Hidden Temple Bar
Temple Bar? It is hard to believe, but in this tourist mecca, there are gems lurking in plain sight. In certain ways, the Temple Bar spots are even cooler because even the locals aren’t in the know. In the mood for fine Nepalese or Indonesian? Confit duck gizzard with a side of Valpolicella and live jazz? Do you want to go where chefs hang after two AM? Or would you rather kick back with an Americano and some art-house theatre? Below are some spots to look for the next time you are among the over-priced pints and guys in leprechaun suits.
Have a Coffee Flight at First Draft
Filmbase on Curved Street has been nurturing Irish independent film makes for decades, and the loft-like, cafe space above is now one of the most sought out spaces to get a caffeine fix, and the trio of coffees made from one roast – espresso, milky coffee, and filter – is an excellent bang for one bean.
2 Curved Street, Temple Bar.
Cry Into Your Craft Beer Watching Fellini at the IFI
The Irish Film Institute (IFI) is one of Dublin’s coziest spaces. It’s also movie nerd paradise. It shows what it likes, which includes Alfred Hitchcock retrospectives, indie offerings, hard to get foreign prints, and even mainstream movies. Plus, the café/bar is one of Temple Bar’s most openly hidden secrets. The food is no-frills good (grilled tuna, steak sandwich, eggs benedict, and excellent Middle-Eastern influenced vegetarian options) the coffees are immaculately prepared, and the wine and the beer selections are carefully selected. There’s never a wait, and you can bring your drinks into the movie.
6 Eustace Street, Temple Bar.
Chew the spud at Gallagher’s Boxty House
The boxty is the Irish latke – grated potatoes mixed with mashed potatoes and pan fried until brown. Padraic Óg has devoted most of his life getting the boxty to fluffy, crusty perfection. Pair his boxty with a stew made tender after a day of gentle simmering, slightly sweet soda bread and finish with a house-brewed ale with notes of butter and marmalade.
20-21 Temple Bar, Temple Bar. (01) 677 2762
Drink Writers’ Tears at the Palace Bar
A famous haunt for writers, poets, and journalists, this 1823 pub, with its dark wood paneling and a stained glass skylight, also boasts a wide selection of whiskeys and crotchety, well-versed barmen to serve them. The caramel and grapefruit scented Green Spot was Sam Beckett’s dram of choice. The honey-colored Writers’ Tears is soft and mellow, less anguished than its name would have you believe.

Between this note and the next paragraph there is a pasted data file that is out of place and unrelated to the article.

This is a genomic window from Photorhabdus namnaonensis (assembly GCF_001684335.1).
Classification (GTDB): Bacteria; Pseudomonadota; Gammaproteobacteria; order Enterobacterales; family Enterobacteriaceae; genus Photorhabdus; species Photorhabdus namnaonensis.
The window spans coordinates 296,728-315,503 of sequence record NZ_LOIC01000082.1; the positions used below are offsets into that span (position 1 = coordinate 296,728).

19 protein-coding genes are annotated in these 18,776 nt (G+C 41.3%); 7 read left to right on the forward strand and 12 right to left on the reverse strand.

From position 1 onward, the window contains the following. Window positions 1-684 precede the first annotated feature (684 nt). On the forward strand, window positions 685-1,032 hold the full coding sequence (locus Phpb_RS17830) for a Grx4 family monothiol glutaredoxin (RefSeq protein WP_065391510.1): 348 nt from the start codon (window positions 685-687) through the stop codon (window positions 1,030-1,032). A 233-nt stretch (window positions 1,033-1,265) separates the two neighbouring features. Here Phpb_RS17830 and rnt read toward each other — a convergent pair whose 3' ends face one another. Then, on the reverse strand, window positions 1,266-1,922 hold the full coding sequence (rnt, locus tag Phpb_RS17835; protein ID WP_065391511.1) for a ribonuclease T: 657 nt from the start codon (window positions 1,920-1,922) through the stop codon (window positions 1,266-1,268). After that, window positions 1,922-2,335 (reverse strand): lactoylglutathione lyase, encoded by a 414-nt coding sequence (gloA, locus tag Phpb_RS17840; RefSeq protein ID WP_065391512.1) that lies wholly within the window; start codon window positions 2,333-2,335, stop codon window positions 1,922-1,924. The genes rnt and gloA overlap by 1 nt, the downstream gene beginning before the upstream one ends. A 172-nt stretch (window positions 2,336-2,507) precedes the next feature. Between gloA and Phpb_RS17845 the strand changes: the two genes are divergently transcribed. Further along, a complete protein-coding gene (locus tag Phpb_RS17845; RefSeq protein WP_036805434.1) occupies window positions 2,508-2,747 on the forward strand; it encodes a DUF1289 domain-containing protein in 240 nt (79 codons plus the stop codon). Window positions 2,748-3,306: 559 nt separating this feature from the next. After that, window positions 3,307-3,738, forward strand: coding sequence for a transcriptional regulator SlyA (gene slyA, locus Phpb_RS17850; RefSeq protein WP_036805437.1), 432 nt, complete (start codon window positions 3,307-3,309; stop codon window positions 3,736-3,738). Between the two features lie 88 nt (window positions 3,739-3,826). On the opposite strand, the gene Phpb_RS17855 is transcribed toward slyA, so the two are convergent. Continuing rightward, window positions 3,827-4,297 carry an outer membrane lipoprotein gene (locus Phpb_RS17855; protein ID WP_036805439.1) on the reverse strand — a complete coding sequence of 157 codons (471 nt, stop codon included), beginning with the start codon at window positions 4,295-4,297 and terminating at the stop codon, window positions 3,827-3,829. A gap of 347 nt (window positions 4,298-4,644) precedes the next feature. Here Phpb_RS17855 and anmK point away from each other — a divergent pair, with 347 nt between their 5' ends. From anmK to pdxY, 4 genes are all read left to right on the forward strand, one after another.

21 Fleet Street, Temple Bar
Eat Momos at Monty’s of Kathmandu
The stylish Lina Gautam opened Momo in 1997, and introduced to Dublin the concept of ethnic cuisine with fine ingredients and great service. The best way to describe Nepalese is a combination of Indian, Northern Chinese, Russian, and Tibetan flavours. It is hearty and deeply flavorful, and also, as Lena realized, a great showcase for Irish produce, especially Irish goat and lamb. Their momo, which are similar to Chinese jiaozi and Russian pelmini, are exquisite– succulent chicken enclosed in a pan-fried pastry and served in a tomato and coriander sauce.
28 Eustace Street, Temple Bar. (01) 670 4911
Break Into Rijtaffel at Chameleon
Rijtaffel is the Dutch word for an Indonesian feast, usually five to seven dishes served with rice. A mixture of spices, meats, and textures, it was created by the Dutch in colonial times to showcase Indonesian food in all its glory. However, it was Kevin O’Toole, an Irish chef, who brought the Dutch-Indonesian rijatffel to Dublin. At his plush, intimate Chameleon, enjoy Javanese curry of Wicklow lamb shoulder, Castletownbere crab cakes with haddock, chili, and mango, and the Irish fish of the day steamed in banana leaves.
Chameleon, 1 Fownes Street Lower, Temple Bar. (01) 671 0362
Indulge In Crudo and Seafood at Rosa Madre
There is fish displayed on ice at Luca di Marzio’s subdued restaurant on Crow Street, glistening, bright-eyed, and fresh as the morning. Regulars know to simply “trust Luca” when it comes to ordering. There might be a silken crudo (sea bream, or when he can get it in, bluefin) to start, then scallops on the half shell, followed by langoustines with Marinda tomatoes. Then perhaps spicy crab tossed with fresh taglioni, or a whole turbot baked in salt.
7 Crow Street, Temple Bar. (01) 551-1206
Feast With the Foodies at Piglet
Bucatini with guanciale, octopus salad slightly sweet with sultanas, a sliver of pork cheek on a crostini, smoked eel and white beans. Customers drop by for an espresso and a quick gossip, or will linger for several hours, because Piglet is the family you wish you had. Try the caprese of Sicilian mozzarella that changes with the seasons (fresh peas in the springtime and pickled turnip greens in the winter) and the meltingly good confit of duck gizzard on toast.
Cow’s Lane, (01) 707-9786
Stay Cool After Two AM
Hidden Temple Bar hip is grungy. If you want to hang with the in-crowd, look for them dancing to cover Zeppelin bands in the sticky, dark environs of The Mezz (23-24 Eustace Street) having a gin and tonic and saag paneer until dawn at Aleena (3 Temple Lane South) on Temple Bar Street (which insiders call “the Indian Restaurant,”) or quaffing pint of pilsner at the Czech Inn (Essex Gate), with its Soviet-era kitsch posters and dusty billiards table.
The quality of the bread and buns at The Bakery on Essex Street is amplified by their no-nonsense staff, their low prices (everything is under five euro and it’s cash only) and the fact that this is where the cool Dubs go, avoiding the tourists who flock to the nearby Queen of Tarts. There’s no twee in the Bakery, just eight seats, excellent lattes served in paper cups, and bakers who sport goatees and tattoos. However, it is the place for a perfectly balanced sandwich, a flaky sausage roll, or a dreamy éclair. Get in early to nab the soda loaves and the yeasty turnover bread.
8 Essex Street West, Temple Bar.